The U.S. dollar traded higher against most of the major currencies on Tuesday, but a large part of its gains were incurred during the Asian and early European trading sessions. In the New York hours, the greenback consolidated with very little direction. Stocks fell hard after yesterday’s rally, while Treasury yields inched lower. New coronavirus cases in the sunbelt remain elevated, with Texas reporting a new record high. The lack of reaction in FX is a sign that summer doldrums are here, and with a completely barren economic calendar on Wednesday, further consolidation in currencies is likely. U.S. Senate leader Mitch McConnell confirmed that another stimulus package is in the works with President Donald Trump pushing for a second stimulus cheque.
The fresh lockdowns in Australia is the biggest story in the forex market. It started with shutdowns in Melbourne suburbs but now the entire city and suburbs around it have been ordered to “stay at home” for the next six weeks. Victoria is the second largest state in Australia and this lockdown is expected to affect more than 5 million people. According to the treasurer, this lockdown poses a serious risk to the economy’s recovery and could cost the nation a $1 billion a week. So while the Reserve Bank of Australia said the virus’s damage on the economy should be less severe than they feared, the uncertainty drove the Australian dollar and Australian stocks lower. Service activity also contracted at a slightly faster pace in June, which is at odds with the sharp improvement in manufacturing PMI. As the six-week lockdown begins, we expect further weakness in the Australian dollar and general underperformance for AUD. More specifically, these latest lockdown measures could drive AUD/USD back to 66 cents.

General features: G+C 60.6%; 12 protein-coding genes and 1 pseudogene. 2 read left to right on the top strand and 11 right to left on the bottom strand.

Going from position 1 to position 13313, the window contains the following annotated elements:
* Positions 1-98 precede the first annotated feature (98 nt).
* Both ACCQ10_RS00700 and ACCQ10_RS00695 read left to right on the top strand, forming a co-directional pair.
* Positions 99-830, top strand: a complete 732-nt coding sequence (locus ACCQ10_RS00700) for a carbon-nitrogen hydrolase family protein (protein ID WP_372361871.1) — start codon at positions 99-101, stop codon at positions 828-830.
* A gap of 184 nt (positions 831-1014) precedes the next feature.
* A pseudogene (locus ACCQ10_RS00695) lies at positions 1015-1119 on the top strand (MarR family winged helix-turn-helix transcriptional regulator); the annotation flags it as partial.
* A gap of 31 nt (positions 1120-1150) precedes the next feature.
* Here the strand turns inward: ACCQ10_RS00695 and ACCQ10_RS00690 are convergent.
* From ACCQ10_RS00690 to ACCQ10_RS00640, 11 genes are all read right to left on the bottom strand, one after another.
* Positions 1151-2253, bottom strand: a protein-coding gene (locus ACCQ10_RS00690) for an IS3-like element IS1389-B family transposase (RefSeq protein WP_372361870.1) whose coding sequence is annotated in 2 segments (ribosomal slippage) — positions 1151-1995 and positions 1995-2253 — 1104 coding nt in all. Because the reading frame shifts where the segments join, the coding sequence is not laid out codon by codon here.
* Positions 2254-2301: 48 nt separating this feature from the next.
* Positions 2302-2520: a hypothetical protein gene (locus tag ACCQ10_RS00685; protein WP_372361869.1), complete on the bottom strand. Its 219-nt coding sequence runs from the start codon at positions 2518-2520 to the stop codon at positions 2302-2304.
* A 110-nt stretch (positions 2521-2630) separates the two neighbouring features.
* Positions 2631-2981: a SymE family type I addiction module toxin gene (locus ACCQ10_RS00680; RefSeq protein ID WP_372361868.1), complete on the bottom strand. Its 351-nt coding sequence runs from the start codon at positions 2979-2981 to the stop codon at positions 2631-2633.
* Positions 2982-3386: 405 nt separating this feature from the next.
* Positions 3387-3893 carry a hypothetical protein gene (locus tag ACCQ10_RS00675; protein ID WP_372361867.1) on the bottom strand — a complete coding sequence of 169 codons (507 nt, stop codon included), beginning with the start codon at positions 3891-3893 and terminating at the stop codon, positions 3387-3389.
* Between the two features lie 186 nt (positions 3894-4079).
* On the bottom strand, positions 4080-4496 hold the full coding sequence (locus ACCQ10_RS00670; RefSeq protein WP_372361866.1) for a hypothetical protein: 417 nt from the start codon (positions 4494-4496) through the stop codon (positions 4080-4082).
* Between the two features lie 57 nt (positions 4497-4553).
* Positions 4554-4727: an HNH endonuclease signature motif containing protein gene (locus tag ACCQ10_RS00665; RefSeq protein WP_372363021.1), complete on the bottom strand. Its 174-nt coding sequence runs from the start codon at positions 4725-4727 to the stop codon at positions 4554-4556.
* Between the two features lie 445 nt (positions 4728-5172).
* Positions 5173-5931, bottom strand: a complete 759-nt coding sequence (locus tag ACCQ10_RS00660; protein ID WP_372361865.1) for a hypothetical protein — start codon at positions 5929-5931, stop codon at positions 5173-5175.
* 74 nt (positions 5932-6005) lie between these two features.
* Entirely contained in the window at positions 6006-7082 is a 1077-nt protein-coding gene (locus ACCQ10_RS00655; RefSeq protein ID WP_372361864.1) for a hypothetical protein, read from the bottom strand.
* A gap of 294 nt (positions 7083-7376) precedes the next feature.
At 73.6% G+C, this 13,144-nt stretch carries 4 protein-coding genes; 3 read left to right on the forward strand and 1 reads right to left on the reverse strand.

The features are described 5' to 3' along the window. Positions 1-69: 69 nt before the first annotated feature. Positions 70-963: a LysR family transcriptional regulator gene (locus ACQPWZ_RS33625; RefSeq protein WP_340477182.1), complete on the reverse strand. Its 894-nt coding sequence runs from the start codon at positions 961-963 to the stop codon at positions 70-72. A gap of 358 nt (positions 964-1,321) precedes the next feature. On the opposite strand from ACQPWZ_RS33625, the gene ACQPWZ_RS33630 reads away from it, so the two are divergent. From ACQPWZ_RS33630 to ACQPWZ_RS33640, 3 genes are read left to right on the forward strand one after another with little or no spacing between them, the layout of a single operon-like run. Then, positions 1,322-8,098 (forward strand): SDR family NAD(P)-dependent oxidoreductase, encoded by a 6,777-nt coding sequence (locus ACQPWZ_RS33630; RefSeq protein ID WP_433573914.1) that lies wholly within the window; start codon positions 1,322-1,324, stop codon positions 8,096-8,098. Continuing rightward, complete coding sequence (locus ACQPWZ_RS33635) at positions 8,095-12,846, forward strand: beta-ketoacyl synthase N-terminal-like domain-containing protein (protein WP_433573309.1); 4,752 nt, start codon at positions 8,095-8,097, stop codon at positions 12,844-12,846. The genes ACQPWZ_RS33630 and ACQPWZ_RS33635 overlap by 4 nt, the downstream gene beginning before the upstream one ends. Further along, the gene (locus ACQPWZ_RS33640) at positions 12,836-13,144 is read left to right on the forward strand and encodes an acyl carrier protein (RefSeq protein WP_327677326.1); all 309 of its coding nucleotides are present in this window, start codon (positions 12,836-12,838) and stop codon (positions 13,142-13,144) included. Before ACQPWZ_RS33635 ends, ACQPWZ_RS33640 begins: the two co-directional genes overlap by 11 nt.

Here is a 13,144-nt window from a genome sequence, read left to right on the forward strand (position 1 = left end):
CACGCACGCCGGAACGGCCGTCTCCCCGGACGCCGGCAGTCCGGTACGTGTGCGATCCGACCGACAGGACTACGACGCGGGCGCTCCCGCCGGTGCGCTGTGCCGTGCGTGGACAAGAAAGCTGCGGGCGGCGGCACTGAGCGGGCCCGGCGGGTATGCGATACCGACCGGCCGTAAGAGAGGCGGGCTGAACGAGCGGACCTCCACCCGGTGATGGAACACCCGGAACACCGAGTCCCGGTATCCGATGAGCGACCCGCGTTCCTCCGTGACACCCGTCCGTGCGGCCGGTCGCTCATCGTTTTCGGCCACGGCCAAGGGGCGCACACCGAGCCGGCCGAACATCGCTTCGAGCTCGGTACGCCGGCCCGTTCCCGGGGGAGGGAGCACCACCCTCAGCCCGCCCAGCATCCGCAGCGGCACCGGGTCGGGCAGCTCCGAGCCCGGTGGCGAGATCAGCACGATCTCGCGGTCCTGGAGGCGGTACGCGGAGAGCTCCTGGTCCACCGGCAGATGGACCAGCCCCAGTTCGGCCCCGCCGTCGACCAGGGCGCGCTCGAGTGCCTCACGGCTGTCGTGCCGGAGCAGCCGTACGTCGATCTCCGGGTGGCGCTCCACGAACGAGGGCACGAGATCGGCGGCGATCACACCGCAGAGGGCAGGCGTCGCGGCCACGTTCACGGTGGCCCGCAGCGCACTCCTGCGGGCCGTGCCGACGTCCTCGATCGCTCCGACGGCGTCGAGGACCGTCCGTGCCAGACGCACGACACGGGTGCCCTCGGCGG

Our bigger concern is that Australia’s track is a taste of what’s to come for other parts of the world. After experiencing a sharp first wave in March, they flattened the curve quickly with heavy restrictions. Between April 20 and June 16, there was only one day with more than 20 cases, but by July 3, there were more than 250 cases, prompting the government to respond with these latest measures. Other countries could follow the same course if a second wave emerges.
In contrast, Germany, the Eurozone’s biggest economy, continues to ease lockdown restrictions making the euro more attractive in comparison. The German state of Saxony will now allow fairs starting July 18 and gatherings of more than 1,000 people from Sept 1. Improvements such as these allowed investors to shrug off softer industrial production numbers. German IP rebounded in May but less than expected. Still, the euro should outperform aussie and other major currencies as the recovery gained momentum in June.
Yet sterling was the best performer. No major UK economic reports were released today, but investors are driving the currency higher on the prospect of new fiscal stimulus measures. Chancellor Sunak is scheduled to provide an economic update and present these measures tomorrow. The New Zealand dollar held onto its gains, while the Canadian dollar traded lower despite a very strong increase in IVEY PMI.